My State Diary: What is UDI and its frustrations awaiting Southern Sudanese? I

Category: Writing aboard the Kenya Airways: A story on coming to Rwanda for the first time
Published on Sunday, 05 December 2010 19:51
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(Juba) - What is UDI? Literally it is Unilateral Declaration of Independence. UDI is a DIY sort of independence. DIY means Do-It-Yourself. In Machakos terms, it is called Self-determination of the marginalized Sudanese peoples; especially of the Southerners, by the Southerners with the Southernness of the Sudan.

Literarily, it means referendum. For quick analysts, am obviously wrong. I might be seen confusing UDI, a one-way traffic choice, with referendum, a two-way traffic road to our freedom. Excuse me, my interest is in the word 'unilateral'. I will call the Jan-9 exercise a referendum only if it is the North versus the South. But if it is the South versus its own will in the decision to declare its independence from the North (secession) or dependence on the North (concession), then why would somebody call it a referendum? The way I see it, with or without favourable results on the side of the South, Southerners are determined to determine themselves by all costs.

Have we just forgotten that the same rights of a first class citizen we had been claiming by bullet are the very ones we are demanding by ballot?  In short, the Southerners are already fixed in their decision since the signing of the Self-declaration protocol on July 26, 2002 in the Kenyan district of Machakos. Of course, there is and there will never be any historic miracle to rewind that historical date of the Machakos. Even those who are trying to turn it into another Addis Ababa Agreement so that it is easy to dump into oblivion like the first one are practising an old Nimeiry magic. Everything is too late! And should any 6-year sleeper in Khartoum wake up now and think it is still early to renegotiate the CPA protocols in Addis Ababa, the answer will be UDI.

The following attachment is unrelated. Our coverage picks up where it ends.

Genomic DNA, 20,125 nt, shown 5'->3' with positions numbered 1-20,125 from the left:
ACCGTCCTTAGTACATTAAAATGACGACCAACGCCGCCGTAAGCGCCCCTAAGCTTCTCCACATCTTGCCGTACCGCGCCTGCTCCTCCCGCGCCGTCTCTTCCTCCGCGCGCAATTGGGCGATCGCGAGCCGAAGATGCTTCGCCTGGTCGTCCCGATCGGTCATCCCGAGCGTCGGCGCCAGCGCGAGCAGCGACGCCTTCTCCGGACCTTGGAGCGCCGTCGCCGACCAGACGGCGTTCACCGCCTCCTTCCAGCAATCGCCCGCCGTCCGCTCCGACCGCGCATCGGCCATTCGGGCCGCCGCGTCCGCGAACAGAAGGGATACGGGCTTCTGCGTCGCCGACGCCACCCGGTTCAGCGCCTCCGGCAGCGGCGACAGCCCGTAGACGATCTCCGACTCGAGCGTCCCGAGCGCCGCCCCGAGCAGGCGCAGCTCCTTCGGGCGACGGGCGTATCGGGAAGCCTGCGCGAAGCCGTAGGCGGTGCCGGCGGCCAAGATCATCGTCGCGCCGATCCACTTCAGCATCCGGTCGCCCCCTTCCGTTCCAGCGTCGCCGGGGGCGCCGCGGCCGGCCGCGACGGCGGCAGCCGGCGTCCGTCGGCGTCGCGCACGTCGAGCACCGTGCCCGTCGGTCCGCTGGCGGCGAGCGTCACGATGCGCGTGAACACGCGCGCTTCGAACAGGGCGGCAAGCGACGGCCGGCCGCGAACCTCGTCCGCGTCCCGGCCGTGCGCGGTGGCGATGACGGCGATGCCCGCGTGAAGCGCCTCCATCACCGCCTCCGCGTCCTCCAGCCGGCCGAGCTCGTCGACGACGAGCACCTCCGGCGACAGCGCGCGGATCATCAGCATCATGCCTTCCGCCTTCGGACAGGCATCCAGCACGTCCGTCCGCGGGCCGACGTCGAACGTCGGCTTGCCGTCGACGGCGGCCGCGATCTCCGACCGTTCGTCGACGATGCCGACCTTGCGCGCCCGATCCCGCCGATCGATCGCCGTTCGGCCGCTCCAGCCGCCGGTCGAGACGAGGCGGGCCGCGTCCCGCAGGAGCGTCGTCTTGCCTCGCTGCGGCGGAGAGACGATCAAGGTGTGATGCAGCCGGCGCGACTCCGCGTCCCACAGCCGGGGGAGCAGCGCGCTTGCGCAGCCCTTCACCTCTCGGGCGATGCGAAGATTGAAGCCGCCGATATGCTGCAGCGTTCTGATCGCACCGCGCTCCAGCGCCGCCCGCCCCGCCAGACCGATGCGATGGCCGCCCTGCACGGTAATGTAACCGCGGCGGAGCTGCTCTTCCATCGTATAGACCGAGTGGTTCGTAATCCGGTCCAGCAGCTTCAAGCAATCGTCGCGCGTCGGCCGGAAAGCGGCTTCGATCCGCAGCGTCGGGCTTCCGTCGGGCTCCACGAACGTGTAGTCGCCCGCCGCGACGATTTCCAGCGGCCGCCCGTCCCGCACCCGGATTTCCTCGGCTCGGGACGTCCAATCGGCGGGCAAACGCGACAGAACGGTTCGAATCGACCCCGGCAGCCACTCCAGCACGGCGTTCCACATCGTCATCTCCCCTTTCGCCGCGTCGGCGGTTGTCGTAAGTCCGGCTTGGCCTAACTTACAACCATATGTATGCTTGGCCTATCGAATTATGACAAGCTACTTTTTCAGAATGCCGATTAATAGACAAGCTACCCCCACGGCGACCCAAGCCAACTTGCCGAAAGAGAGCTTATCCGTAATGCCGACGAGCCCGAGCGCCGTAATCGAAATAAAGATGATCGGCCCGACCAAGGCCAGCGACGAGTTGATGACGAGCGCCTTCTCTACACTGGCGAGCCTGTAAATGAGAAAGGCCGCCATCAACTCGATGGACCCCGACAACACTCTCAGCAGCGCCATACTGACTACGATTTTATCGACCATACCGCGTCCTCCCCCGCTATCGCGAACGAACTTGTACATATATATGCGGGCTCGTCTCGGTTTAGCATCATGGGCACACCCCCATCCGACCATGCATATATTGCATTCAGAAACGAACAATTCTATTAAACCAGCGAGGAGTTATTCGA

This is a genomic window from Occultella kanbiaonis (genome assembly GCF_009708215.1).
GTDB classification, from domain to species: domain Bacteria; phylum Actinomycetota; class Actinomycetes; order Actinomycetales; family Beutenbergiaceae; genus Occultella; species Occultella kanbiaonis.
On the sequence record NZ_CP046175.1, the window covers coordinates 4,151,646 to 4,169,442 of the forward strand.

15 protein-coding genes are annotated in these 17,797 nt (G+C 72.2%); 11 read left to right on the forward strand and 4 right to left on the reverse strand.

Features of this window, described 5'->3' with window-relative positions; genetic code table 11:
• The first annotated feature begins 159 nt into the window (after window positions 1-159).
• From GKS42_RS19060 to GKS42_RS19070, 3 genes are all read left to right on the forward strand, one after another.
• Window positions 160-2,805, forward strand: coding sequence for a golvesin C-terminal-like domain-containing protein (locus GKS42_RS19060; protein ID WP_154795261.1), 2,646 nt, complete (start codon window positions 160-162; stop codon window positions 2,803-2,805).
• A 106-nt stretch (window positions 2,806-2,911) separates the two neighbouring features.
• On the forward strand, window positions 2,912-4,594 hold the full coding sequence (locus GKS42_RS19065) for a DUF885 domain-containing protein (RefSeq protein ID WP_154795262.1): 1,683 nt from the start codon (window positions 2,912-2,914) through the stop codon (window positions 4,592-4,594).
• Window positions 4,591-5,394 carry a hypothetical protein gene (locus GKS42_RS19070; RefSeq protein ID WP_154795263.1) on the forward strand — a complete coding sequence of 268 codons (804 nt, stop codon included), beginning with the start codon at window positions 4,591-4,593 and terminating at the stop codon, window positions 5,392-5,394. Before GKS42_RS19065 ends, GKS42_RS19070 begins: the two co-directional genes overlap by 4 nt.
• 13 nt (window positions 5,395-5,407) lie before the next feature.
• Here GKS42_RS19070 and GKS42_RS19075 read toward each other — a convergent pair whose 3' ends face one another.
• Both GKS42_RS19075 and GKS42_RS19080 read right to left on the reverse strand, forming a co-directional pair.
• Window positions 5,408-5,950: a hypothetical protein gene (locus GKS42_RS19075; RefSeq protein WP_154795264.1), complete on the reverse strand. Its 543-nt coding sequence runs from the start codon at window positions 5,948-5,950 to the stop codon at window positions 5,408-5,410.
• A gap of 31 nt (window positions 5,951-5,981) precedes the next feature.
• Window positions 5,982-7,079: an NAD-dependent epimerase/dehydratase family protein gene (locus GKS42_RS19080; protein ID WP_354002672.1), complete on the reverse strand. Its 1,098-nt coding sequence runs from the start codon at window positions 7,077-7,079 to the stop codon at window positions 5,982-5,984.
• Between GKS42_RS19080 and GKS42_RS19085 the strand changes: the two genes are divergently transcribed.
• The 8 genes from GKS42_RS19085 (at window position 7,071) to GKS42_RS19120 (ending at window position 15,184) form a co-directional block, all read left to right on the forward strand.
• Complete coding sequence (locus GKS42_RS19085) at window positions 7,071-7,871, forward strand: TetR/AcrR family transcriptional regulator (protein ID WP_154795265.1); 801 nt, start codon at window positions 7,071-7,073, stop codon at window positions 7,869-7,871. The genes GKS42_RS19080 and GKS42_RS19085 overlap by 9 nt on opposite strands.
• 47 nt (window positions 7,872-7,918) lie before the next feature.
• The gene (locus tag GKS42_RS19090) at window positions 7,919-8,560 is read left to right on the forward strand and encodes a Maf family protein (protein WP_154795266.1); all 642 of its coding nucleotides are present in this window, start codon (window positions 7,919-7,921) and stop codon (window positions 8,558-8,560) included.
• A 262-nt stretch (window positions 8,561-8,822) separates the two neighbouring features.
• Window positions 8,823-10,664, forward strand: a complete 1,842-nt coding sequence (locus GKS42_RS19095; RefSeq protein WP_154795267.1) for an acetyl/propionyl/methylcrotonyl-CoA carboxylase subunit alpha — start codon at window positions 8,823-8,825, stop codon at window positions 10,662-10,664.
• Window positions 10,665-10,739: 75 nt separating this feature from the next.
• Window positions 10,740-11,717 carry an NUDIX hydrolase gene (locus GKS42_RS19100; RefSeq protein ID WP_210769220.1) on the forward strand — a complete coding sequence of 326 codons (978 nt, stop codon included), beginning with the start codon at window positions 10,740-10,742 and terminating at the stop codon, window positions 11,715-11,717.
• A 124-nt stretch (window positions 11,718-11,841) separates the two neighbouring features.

What justification is there for UDI? And how about that option?  As I mentioned last time on this column, ours is a marriage of convenience. Marriage of Convenience is not real marriage; it is a situation where partners or former enemies co-habit for benefits other than love. It is necessary where there is sharing of common interests such as political and economic powers. This is typical of the case of Sudan.

However, when marriage of convenience turns into marriage of inconvenience, say, of discomfort and unrest; characterized by arrests, cheatings and beatings, then why in a man-made hell do you want to co-exist? I am a married man, so I know what is required to make a long-lasting and productive family.

The first of the ills in marriage (Juba University students in Khartoum, take note) is not only beating but also cheating. Cheating in marital, legal and biblical language is adultery. In social terms, it is promiscuity, going around slandering your own partner and sleeping with other people's partners as far as Algeria, Iran, Qatar, etc. This is obvious with our northern brothers who constitutionally consider an Iranian better than me, the southern 'brother'. For instance, one Gulf News editor regretted last week, blaming Bashir's party for letting the "Arabs' Fatherland" being taken by Kuffar (infidels). Yes, they call it Arabs' Fatherland because it is their merchant fathers who invaded our African Motherland with their Mahdist salt, followed by their Jihadist assault. What I condemn here is not their genealogy in Sudan; it is their ideology of forcing me to be identified with him, calling Sudan 'an Arab country'. Imagine some religiously drunk and racially drugged security officer just waking up one morning in Khartoum to close down our only daily source of news (The Citizen) for advertizing a talent competition sponsored by a Kenyan beer company (Tusker Project Fame 4).